Haphazard reporting puts Australian parrots at risk

October 27, 2014 by Chris Thomas, Science Network WA
A red-winged Parrot (Aprosmictus erythropterus). Credit: David Cook

Wildlife smugglers within and outside Australia could be exploiting high overseas demand for Australian parrots due to a lack of systematic reporting and monitoring of the wildlife trade in many countries, according to a UWA study.

Study author Bin Weng Low, a member of the South-east Asian Biodiversity Society, found Singapore was a transit hub for exotic wildlife trade, with nearly 20,000 Australian (27 species and two sub-species) legally imported into the country from 2005–2011.

Of these, almost 11,000 were then exported, accounting for 10 per cent of all Singapore's reported bird trade. The major consumer markets are in Taiwan and the United Arab Emirates.

Australia has a blanket export ban on all Australian parrots, and Mr Low says it's important to note the figures relate to the legal trade of captive-bred Australian parrots from such as South Africa and the Netherlands.

Mr Low's study focused on the 54 species of Australia parrot listed in the Convention on International Trade in Endangered Species of Wild Fauna and Flora (CITES), an international agreement to ensure trade in wild animals and plants does not threaten their survival. CITES works by controlling the trade volumes of the species it lists.

"There are presently 180 countries that have signed the agreement, including Australia," Mr Low says.

"One of the obligations is that each country must maintain trade records of CITES-listed species…and submit them yearly to the secretariat."

Mr Low says the biggest concern is the significant variation in countries' ability and commitment to monitoring and reporting .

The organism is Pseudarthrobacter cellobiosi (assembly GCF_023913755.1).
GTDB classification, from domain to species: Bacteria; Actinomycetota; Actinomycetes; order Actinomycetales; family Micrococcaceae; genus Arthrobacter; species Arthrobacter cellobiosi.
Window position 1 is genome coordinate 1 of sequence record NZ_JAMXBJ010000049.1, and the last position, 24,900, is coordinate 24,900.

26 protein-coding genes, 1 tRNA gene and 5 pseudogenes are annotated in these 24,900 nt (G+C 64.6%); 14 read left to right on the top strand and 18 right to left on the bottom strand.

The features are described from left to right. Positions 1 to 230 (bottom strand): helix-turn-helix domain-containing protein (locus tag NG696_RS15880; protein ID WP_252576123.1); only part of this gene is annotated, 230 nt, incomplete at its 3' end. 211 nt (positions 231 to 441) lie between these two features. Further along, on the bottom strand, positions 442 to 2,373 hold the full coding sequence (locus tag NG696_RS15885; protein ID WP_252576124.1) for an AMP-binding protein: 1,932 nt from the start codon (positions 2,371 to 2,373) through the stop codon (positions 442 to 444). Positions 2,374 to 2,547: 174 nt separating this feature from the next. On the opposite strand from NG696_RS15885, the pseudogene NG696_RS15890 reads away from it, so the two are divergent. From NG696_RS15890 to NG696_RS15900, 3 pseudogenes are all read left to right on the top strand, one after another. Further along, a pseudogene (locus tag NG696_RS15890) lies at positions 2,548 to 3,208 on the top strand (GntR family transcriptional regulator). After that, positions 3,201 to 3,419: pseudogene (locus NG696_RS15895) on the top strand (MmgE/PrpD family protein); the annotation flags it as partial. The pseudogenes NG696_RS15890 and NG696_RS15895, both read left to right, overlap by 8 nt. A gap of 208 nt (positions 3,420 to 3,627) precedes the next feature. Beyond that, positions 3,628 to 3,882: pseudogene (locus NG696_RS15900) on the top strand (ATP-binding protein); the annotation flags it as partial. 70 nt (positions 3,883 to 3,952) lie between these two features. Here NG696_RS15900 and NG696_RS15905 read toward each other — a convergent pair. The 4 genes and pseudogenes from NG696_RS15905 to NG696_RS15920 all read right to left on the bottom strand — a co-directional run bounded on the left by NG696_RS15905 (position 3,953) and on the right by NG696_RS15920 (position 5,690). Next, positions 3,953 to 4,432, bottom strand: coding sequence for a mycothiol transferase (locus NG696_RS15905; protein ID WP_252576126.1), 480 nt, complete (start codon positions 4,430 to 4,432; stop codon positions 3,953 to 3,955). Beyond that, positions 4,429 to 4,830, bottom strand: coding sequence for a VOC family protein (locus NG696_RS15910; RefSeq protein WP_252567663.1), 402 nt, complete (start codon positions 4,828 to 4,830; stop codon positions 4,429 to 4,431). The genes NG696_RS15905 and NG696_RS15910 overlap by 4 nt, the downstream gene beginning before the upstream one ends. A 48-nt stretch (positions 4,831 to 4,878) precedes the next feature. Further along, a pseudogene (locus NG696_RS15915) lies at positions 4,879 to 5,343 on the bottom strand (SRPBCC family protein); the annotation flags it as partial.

"Consequently, it's very difficult to ascertain if reported figures are an accurate reflection of actual trade volumes."

Given this concern, Mr Low says there is no silver bullet solution.

"Wildlife smugglers would be able to exploit the lack of systematic reporting by smuggling live birds and eggs through their connections to overseas dealers, who can then 're-export' the parrots through the legal system by labelling them as captive-bred," he says.

"The CITES management authority of individual countries may not be stringent in verifying the source of the birds found in aviculture facilities, [so] it's plausible some exotic parrots found in any particular breeding farm could have been smuggled from their native countries.

"The onus is ultimately on the governments of each of the CITES member countries to ensure their data reporting and monitoring is as accurate as possible," he says.

Explore further: 50,000 wild birds smuggled through Solomons: group

More information: "The global trade in native Australian parrots through Singapore between 2005 and 2011: a summary of trends and dynamics." Emu 114(3) 277-282 dx.doi.org/10.1071/MU13094

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